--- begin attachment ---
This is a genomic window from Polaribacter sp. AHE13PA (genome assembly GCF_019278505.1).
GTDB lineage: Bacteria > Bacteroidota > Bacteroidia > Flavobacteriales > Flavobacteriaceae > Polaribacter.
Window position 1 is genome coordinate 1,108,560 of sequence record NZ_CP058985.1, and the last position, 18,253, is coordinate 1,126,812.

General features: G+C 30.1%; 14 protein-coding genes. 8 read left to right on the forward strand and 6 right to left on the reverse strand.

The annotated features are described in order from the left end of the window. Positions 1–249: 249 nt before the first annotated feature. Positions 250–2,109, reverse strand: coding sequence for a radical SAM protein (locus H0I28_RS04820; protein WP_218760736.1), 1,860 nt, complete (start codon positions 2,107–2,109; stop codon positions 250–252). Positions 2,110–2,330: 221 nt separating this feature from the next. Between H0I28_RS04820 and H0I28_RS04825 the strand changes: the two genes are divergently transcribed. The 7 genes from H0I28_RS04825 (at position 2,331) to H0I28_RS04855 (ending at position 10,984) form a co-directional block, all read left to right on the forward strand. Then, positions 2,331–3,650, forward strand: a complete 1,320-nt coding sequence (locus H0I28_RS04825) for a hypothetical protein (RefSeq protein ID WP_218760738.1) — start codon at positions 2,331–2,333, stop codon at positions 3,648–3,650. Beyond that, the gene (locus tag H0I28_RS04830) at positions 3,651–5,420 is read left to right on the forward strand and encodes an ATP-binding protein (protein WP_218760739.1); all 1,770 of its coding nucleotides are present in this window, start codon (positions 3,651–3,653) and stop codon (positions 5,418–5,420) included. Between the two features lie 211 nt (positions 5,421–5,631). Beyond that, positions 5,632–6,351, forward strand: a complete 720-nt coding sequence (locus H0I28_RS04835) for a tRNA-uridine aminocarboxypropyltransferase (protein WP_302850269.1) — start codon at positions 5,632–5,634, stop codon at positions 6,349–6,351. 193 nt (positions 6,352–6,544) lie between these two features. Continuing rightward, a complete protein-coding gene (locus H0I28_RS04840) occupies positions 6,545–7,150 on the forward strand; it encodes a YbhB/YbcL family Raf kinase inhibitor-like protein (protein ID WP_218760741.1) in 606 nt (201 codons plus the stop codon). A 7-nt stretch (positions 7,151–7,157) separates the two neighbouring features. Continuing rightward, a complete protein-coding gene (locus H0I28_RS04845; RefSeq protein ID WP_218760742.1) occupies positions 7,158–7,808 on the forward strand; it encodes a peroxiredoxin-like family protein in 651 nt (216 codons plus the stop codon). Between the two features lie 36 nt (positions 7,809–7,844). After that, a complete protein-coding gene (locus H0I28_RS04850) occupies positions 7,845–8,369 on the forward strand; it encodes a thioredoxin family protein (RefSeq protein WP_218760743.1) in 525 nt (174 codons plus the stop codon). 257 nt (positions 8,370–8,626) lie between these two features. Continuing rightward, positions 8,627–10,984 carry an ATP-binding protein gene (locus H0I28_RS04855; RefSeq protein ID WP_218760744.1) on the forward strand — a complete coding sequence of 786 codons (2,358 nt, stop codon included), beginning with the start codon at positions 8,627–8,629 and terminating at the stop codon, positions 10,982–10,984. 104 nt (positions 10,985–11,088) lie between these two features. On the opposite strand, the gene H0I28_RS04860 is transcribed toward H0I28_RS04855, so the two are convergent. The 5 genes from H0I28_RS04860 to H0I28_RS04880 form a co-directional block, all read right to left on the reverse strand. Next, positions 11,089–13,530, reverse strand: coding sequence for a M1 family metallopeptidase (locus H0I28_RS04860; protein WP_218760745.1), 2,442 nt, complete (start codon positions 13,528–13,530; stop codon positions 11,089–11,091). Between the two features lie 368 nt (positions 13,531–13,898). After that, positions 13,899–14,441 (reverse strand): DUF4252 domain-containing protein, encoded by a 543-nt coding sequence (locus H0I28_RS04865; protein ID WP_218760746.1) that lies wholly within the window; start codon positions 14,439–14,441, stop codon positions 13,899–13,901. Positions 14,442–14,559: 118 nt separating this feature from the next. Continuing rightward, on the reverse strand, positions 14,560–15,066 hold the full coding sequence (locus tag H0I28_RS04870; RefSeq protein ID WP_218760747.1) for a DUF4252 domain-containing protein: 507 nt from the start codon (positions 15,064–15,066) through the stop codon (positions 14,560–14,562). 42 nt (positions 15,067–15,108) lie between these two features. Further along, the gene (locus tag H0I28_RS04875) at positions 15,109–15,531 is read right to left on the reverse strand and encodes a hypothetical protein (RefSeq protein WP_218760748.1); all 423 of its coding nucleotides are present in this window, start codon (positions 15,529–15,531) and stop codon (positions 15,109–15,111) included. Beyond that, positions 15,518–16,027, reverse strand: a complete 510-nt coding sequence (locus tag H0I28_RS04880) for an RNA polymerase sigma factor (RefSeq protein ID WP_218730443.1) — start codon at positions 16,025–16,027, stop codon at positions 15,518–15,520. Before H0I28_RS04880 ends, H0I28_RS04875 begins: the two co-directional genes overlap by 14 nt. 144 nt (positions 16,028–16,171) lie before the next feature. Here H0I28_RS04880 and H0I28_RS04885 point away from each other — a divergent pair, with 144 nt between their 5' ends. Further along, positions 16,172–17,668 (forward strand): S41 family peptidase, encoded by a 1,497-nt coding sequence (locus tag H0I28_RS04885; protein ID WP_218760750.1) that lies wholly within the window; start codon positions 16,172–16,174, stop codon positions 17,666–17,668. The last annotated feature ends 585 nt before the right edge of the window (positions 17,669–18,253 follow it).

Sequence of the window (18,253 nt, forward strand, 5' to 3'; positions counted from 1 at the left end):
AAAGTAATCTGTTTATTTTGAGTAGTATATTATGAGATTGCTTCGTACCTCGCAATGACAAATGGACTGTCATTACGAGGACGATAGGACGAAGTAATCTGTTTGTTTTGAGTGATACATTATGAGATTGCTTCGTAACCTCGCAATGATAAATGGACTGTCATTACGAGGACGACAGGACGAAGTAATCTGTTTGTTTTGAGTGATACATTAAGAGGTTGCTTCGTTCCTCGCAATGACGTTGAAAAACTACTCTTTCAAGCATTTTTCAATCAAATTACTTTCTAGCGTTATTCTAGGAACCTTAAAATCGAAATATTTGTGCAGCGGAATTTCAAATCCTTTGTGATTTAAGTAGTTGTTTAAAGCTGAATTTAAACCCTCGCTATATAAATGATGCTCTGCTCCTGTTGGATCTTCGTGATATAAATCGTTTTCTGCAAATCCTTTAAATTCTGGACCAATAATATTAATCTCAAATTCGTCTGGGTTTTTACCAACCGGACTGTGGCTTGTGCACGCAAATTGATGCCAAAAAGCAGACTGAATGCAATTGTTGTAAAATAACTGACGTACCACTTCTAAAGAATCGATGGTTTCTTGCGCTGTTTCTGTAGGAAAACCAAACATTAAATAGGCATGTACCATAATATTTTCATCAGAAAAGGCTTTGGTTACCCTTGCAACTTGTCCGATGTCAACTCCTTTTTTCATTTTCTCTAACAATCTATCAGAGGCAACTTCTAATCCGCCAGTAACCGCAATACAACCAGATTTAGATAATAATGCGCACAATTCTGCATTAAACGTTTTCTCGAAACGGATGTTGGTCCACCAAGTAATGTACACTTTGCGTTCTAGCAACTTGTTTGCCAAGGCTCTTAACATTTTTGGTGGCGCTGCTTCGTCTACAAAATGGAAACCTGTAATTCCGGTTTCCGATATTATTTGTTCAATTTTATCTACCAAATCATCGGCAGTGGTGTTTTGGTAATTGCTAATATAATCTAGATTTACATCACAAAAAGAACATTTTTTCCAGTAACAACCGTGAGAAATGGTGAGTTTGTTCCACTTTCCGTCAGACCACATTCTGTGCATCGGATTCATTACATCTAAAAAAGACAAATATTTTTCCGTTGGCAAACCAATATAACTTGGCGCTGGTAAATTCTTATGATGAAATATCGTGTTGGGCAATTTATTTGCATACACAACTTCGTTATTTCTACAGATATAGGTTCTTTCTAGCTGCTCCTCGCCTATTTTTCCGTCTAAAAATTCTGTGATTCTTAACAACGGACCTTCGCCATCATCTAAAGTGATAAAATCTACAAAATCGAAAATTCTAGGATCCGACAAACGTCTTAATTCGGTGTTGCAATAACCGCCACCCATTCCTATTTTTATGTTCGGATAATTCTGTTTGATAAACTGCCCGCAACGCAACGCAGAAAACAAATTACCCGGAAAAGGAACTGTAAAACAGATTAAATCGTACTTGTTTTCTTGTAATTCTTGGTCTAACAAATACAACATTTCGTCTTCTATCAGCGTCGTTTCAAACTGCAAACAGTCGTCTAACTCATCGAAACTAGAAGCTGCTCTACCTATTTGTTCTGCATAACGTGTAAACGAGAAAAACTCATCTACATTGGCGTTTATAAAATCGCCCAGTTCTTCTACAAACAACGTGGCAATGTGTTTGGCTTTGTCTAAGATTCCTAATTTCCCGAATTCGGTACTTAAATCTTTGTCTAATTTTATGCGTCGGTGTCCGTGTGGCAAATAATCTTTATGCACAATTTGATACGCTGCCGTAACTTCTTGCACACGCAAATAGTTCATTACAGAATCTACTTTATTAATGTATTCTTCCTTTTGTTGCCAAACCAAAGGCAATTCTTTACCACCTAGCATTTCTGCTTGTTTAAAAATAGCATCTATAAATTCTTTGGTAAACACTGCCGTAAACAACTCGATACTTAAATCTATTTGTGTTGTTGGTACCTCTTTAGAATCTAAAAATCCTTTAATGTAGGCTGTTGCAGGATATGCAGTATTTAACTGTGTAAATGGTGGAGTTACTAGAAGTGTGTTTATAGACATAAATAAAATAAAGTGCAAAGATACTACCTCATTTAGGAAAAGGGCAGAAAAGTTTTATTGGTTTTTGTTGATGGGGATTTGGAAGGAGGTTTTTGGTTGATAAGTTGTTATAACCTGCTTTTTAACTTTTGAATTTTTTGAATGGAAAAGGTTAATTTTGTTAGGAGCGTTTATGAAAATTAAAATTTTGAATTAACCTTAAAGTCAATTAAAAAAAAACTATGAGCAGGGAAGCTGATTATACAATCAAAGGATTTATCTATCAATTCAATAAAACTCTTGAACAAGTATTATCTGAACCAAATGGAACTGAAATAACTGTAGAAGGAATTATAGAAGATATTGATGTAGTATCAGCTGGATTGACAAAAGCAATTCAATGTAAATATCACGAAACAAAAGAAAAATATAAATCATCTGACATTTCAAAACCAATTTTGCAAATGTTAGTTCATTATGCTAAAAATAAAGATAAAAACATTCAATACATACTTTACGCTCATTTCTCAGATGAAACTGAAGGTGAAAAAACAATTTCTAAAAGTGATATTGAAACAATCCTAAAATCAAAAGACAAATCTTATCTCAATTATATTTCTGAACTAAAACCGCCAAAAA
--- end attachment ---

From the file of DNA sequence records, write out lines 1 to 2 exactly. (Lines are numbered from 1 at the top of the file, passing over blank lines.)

This is a genomic window from Polaribacter sp. AHE13PA (genome assembly GCF_019278505.1).
GTDB lineage: Bacteria > Bacteroidota > Bacteroidia > Flavobacteriales > Flavobacteriaceae > Polaribacter.